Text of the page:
Reasons Why You Should Incorporate Your Business

A friend asked me the other day to write up a post about incorporating a business with circles and arrows. I eagerly signed up to do that because I was not thinking about writing a post. As I was writing the thoughts down, it would do justice to write about why I did what I did. However, due to the complex nature of incorporating with differing state regulations, I will give a higher level to incorporating. Remember, I am not a tax professional and this post is why I did what I did based off the research and some advice I received.


Incredibly high level, there are a multitude of reasons why you should incorporate. There are the following options with the IRS:

My Incorporations

All incorporations provide some sort of liability protection from your personal assets. 

For me, I created two LLC’s and then finally created a C Corporation with some guidance from Matt and can only speak to those two. I created two single member LLCs for the tax year of 2014.

Originally, the idea behind incorporating a business is to take some thing to the bank and see if you could be approved for a business credit card. With the 2 LLC’s, I was approved for one Chase Ink Bold on one LLC EIN and a Chase Ink Plus for the other LLC EIN. One LLC was supposed to be for this blog. Then I created another LLC for all activities outside of the blog. Then I learned that all of the earnings from the side venture would be passed along to my personal income tax as a Schedule C. This is where I learned that if you incorporate as a C Corporation, all earnings will stay within the corporation until I am ready to take a distribution.  That is when I decided that I have now rolled up all earnings from this blog and all outside activities into my corporation.

You may already be thinking, that there will be a double taxation. Yes, you are absolutely right. If you incorporate into a C Corporation, the income will be double taxed. Once on the corporation and once on your personal income tax. At a high level, there are some fancy, financial engineering tactics that you can deploy if you run a C Corporation. There was a thoughtful discussion about welfare and manufactured spending on the Forum. Along similar paths, it may be possible and requires additional research, but on the surface having a C Corporation you could change your income to match the criteria for some of the affordable housing in New York City. That type of financial engineering is beyond what I would ever do, but are interesting reads and thoughts.




Additional C Corporation Details

Think of a C Corporation as your typical large company that have many employees like Amazon, Google, FaceBook, Twitter, General Electric, Tesla, and many others.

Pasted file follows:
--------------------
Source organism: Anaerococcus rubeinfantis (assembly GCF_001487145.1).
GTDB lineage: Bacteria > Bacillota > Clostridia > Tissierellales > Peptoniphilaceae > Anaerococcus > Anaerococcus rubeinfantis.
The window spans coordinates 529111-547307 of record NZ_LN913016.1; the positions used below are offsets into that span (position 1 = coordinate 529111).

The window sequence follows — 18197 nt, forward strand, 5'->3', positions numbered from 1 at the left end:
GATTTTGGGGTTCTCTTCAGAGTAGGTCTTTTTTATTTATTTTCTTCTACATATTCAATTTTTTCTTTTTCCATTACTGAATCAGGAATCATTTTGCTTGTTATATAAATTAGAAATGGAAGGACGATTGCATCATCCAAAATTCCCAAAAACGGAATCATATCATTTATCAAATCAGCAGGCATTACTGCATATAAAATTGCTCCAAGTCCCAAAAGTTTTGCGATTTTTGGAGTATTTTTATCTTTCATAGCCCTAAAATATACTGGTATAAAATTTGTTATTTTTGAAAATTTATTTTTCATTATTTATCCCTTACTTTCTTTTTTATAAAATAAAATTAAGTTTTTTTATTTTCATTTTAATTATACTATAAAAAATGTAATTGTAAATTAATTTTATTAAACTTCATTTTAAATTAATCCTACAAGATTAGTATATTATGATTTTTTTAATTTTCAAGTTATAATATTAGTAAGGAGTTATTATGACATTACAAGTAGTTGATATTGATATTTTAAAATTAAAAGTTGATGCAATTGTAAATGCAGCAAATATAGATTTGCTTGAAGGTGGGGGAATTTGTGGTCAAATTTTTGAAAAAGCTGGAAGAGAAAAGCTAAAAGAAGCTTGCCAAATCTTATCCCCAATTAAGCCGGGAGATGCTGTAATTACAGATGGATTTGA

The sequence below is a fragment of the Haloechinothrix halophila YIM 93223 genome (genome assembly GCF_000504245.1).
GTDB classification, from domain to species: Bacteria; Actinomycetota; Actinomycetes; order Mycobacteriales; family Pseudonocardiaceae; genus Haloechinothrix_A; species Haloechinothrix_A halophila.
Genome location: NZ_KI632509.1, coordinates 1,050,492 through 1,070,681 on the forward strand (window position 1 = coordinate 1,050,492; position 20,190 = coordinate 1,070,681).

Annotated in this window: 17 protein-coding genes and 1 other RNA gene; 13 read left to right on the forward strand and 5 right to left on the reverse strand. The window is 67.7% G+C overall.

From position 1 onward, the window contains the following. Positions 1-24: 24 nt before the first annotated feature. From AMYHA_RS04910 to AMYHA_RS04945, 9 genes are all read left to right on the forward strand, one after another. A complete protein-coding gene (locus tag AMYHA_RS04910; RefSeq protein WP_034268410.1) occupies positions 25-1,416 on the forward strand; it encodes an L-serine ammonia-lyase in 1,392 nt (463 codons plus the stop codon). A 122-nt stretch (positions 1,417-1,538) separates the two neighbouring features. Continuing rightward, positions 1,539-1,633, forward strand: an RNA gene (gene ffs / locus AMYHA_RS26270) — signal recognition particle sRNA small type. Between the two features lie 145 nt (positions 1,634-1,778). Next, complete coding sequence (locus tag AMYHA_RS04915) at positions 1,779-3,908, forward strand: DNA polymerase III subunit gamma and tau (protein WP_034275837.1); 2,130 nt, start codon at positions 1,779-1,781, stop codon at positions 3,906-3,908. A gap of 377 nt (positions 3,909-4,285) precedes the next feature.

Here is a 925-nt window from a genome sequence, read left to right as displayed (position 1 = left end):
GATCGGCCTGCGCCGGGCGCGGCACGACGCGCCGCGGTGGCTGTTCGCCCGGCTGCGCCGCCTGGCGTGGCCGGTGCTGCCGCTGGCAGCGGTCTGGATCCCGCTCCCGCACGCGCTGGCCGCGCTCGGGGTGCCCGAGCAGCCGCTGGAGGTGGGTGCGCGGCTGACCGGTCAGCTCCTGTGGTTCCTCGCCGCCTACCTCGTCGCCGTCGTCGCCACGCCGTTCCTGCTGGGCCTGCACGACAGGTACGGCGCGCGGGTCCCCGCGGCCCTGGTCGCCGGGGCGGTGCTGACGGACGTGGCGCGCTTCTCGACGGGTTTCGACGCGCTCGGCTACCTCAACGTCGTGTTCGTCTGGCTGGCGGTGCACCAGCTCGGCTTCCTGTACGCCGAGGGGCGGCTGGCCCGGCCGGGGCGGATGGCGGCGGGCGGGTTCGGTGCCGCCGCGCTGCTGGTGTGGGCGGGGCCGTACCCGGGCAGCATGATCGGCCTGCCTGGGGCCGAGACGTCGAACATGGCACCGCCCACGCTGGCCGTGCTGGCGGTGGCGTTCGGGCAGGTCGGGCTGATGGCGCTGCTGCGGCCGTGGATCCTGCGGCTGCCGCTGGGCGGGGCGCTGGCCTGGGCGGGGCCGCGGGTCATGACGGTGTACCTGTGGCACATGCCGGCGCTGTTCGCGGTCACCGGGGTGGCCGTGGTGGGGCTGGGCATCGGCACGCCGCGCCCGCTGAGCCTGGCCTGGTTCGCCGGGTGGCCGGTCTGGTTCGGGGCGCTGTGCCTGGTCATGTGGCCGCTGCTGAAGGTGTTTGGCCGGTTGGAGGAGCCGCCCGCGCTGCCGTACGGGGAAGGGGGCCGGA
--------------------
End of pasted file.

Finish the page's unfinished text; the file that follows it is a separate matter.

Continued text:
If you are employed full time you also need to be cognizant of your employer’s code of conduct. I read through a lot company’s and here is IBM’s which I find to be very thorough. You can Google “<company name> code of conduct” and many of them will have similar language.

Personal Use of IBM’s Time

Whether or not your personal activity presents a conflict of interest, you may not conduct non-IBM work or solicit such business on IBM premises or while working on IBM time, including time you are given with pay to handle personal matters.

Say you worked at IBM, you can’t use the company time to do your side business even on vacation days. If you planned to use their mail room facilities to mail out your packages like reselling product or mailing out gift cards, they have right to open and inspect:

You should understand IBM has the right to inspect your use of IBM assets, including your communications using IBM’s assets. You should understand that IBM does not consider any such uses of its assets to be private. Therefore, you should not place or keep any personal items, messages or information that you consider private anywhere in the IBM workplace, such as, telephone, office, or email systems, electronic files, laptops, smartphones and other personal communication devices, lockers, desks, or offices. If you choose to do so, you should understand that IBM may at any time, monitor, recover through technical or other means, and review employee communications including emails from personal email accounts, records, files, and other items IBM finds through or in its systems, assets and any other IBM areas or IBM provided facilities, for any purpose. In addition, in order to protect its employees, assets, and business interests, IBM may share outside of IBM anything it finds, such as with its outside legal or other advisors, or with law enforcement.

Additionally, in order to protect its employees, assets and business interests, IBM may ask to search an employee’s personal property, including briefcases and bags, located on or being removed from IBM locations. If you use personal electronic devices for IBM-related work, then those devices may also be examined by IBM. You are expected to cooperate with all such requests. Employees, however, should not access another employee’s work space, including email and electronic files, without prior approval from management. For additional information on access to company property and employee personal property, refer to Access to Property & Information.